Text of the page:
Indian tennis player Prajnesh Gunneswaran finish runner-up at the Orlando Open, losing the summit clash of the ATP Challenger event to American Brandon Nakashima, in Orlando.
Prajnesh did not have the required power in his strokes to hurt the American, losing 3-6, 4-6 in the US$ 52,080 hard court tournament on Sunday.
The Indian left-hander could convert none of the eight break chances that came his way in an hour and 28 minute contest.
It is Prajnesh's second straight runner-up finish. He had reached the final at the Cary Challenger last week.
The result helped Prajnesh rise nine places in the ATP rankings to 128. He has already locked the India number one rank with his Orlando show.
Serving at 2-3, 30-all, Prajnesh buried a forehand to the net to be down a break point but saved it with an ace.
Another forehand error by Prajnesh gave Nakaksima another chance but the Indian saved that too with a well set-up winner.
However, Nakashima's strong ground-strokes brought him another chance and this time Prajnesh could not save, sending a backhand over the baseline.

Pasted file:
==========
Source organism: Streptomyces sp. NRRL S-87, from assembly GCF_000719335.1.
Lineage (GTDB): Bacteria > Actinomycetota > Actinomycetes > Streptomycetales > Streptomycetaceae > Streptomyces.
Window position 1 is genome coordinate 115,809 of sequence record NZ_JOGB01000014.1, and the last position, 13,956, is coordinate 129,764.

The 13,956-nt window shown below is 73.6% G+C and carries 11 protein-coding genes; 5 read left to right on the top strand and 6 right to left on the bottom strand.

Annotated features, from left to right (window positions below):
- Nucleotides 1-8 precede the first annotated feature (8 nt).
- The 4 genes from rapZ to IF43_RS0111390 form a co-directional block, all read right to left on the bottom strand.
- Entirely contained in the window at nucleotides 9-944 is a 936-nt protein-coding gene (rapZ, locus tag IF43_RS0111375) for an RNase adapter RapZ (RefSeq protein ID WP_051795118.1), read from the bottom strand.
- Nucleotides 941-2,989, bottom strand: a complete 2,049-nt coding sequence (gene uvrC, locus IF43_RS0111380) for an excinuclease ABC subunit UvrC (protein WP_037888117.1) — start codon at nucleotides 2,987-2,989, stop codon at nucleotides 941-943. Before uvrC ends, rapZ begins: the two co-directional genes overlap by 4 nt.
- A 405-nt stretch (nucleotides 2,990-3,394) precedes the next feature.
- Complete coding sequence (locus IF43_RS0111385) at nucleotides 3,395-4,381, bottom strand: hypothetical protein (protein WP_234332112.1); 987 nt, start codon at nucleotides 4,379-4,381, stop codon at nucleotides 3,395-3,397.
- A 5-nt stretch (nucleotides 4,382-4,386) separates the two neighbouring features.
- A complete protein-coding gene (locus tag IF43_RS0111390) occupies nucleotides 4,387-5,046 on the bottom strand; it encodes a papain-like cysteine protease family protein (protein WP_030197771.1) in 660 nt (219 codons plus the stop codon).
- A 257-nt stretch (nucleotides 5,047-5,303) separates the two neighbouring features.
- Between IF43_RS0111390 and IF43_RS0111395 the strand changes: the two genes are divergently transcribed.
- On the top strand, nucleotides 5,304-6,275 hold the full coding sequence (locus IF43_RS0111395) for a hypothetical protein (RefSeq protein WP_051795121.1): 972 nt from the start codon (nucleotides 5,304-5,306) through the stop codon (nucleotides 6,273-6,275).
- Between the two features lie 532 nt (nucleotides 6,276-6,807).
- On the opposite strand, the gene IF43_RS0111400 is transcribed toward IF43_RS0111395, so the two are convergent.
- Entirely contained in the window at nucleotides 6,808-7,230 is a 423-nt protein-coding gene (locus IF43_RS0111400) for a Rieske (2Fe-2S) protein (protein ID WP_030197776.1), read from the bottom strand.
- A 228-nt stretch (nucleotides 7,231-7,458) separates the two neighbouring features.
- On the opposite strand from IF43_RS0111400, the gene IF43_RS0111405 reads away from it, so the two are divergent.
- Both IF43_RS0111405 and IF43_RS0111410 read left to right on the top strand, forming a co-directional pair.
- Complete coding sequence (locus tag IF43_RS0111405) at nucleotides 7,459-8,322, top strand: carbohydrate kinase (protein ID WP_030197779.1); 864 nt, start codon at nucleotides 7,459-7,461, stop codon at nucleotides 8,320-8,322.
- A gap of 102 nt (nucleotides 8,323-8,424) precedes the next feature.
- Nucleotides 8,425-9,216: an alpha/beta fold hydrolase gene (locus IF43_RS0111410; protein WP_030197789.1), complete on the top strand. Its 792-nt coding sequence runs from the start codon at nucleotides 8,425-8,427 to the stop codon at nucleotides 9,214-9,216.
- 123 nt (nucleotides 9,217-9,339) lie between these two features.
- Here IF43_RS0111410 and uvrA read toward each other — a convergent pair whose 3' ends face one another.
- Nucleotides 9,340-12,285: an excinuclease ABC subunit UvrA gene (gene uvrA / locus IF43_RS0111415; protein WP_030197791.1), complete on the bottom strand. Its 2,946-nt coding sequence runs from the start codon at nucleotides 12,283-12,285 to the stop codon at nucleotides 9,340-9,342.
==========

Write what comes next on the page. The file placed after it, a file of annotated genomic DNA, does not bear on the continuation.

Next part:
An easy hold put the American ahead 5-2. He returned to serve out the set without any fuss.
In the third game of the second set, Prajnesh dropped serve and squandered two break chances in the next game to let 19-year-old Nakashima run away with his maiden Challenger level singles trophy.
Koolhof-Mektic win ATP Finals doubles title
Dutch-Croatian duo Wesley Koolhof and Nikola Mektic claimed their first title together by winning the ATP Finals on Sunday, edging Jurgen Melzer and Edouard Roger-Vasselin 6-2 3-6 10-5.
The fifth seeds, in their maiden season together, had lost in their other two finals, including at the U.S. Open, but it proved a case of third time lucky.
"It was a dream come true just to have qualified here for this event," Koolhof, the fourth Dutchman to win the doubles title at the season-ender, said.
"It's our first title together. Not bad for a first one," Mektic said.
Austrian Melzer, a former top-10 singles player who is retiring, had hoped to end his career on a high.
"It was a hell of a ride," the 39-year-old said. "We have been fighting hard since Roland Garros, played almost every week to get here. It stings today, and it hurts, but in the end we're going to look back at being runners-up here."